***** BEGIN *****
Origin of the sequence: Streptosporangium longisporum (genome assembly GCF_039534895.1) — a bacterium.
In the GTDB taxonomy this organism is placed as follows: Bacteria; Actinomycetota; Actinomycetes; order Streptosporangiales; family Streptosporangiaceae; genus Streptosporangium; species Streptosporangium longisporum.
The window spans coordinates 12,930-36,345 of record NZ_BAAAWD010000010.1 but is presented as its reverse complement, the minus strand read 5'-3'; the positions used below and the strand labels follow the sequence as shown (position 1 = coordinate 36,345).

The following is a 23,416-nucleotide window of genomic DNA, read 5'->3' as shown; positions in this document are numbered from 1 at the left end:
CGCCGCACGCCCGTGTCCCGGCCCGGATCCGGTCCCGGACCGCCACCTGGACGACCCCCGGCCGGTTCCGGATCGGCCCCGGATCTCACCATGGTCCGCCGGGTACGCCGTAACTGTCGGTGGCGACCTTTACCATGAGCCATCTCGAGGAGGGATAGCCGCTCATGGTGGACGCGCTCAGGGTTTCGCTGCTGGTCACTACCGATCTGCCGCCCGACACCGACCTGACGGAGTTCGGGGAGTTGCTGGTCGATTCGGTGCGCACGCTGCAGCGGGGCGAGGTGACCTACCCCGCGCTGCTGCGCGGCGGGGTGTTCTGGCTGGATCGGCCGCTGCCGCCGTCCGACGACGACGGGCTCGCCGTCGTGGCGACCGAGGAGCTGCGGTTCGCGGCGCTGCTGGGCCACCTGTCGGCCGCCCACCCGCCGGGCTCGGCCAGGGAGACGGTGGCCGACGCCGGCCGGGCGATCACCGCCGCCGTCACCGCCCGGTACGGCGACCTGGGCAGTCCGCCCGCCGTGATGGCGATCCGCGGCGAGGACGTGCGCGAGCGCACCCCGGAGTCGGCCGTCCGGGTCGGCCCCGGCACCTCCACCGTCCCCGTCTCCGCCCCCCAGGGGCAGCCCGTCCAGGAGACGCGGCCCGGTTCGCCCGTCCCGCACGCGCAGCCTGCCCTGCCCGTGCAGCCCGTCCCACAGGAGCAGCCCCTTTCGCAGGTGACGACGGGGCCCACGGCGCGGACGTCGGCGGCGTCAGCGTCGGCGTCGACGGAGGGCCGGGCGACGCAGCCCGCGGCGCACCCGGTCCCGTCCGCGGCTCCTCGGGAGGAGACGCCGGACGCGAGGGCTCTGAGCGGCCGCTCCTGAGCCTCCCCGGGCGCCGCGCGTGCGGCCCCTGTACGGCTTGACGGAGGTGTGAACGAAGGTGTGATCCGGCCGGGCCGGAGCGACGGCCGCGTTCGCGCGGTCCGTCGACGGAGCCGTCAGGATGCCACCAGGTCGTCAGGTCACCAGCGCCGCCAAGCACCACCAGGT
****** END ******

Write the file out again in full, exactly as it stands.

Origin of the sequence: Streptosporangium longisporum (genome assembly GCF_039534895.1) — a bacterium.
In the GTDB taxonomy this organism is placed as follows: Bacteria; Actinomycetota; Actinomycetes; order Streptosporangiales; family Streptosporangiaceae; genus Streptosporangium; species Streptosporangium longisporum.
The window spans coordinates 12,930-36,345 of record NZ_BAAAWD010000010.1 but is presented as its reverse complement, the minus strand read 5'-3'; the positions used below and the strand labels follow the sequence as shown (position 1 = coordinate 36,345).

The following is a 23,416-nucleotide window of genomic DNA, read 5'->3' as shown; positions in this document are numbered from 1 at the left end:
CGCCGCACGCCCGTGTCCCGGCCCGGATCCGGTCCCGGACCGCCACCTGGACGACCCCCGGCCGGTTCCGGATCGGCCCCGGATCTCACCATGGTCCGCCGGGTACGCCGTAACTGTCGGTGGCGACCTTTACCATGAGCCATCTCGAGGAGGGATAGCCGCTCATGGTGGACGCGCTCAGGGTTTCGCTGCTGGTCACTACCGATCTGCCGCCCGACACCGACCTGACGGAGTTCGGGGAGTTGCTGGTCGATTCGGTGCGCACGCTGCAGCGGGGCGAGGTGACCTACCCCGCGCTGCTGCGCGGCGGGGTGTTCTGGCTGGATCGGCCGCTGCCGCCGTCCGACGACGACGGGCTCGCCGTCGTGGCGACCGAGGAGCTGCGGTTCGCGGCGCTGCTGGGCCACCTGTCGGCCGCCCACCCGCCGGGCTCGGCCAGGGAGACGGTGGCCGACGCCGGCCGGGCGATCACCGCCGCCGTCACCGCCCGGTACGGCGACCTGGGCAGTCCGCCCGCCGTGATGGCGATCCGCGGCGAGGACGTGCGCGAGCGCACCCCGGAGTCGGCCGTCCGGGTCGGCCCCGGCACCTCCACCGTCCCCGTCTCCGCCCCCCAGGGGCAGCCCGTCCAGGAGACGCGGCCCGGTTCGCCCGTCCCGCACGCGCAGCCTGCCCTGCCCGTGCAGCCCGTCCCACAGGAGCAGCCCCTTTCGCAGGTGACGACGGGGCCCACGGCGCGGACGTCGGCGGCGTCAGCGTCGGCGTCGACGGAGGGCCGGGCGACGCAGCCCGCGGCGCACCCGGTCCCGTCCGCGGCTCCTCGGGAGGAGACGCCGGACGCGAGGGCTCTGAGCGGCCGCTCCTGAGCCTCCCCGGGCGCCGCGCGTGCGGCCCCTGTACGGCTTGACGGAGGTGTGAACGAAGGTGTGATCCGGCCGGGCCGGAGCGACGGCCGCGTTCGCGCGGTCCGTCGACGGAGCCGTCAGGATGCCACCAGGTCGTCAGGTCACCAGCGCCGCCAAGCACCACCAGGT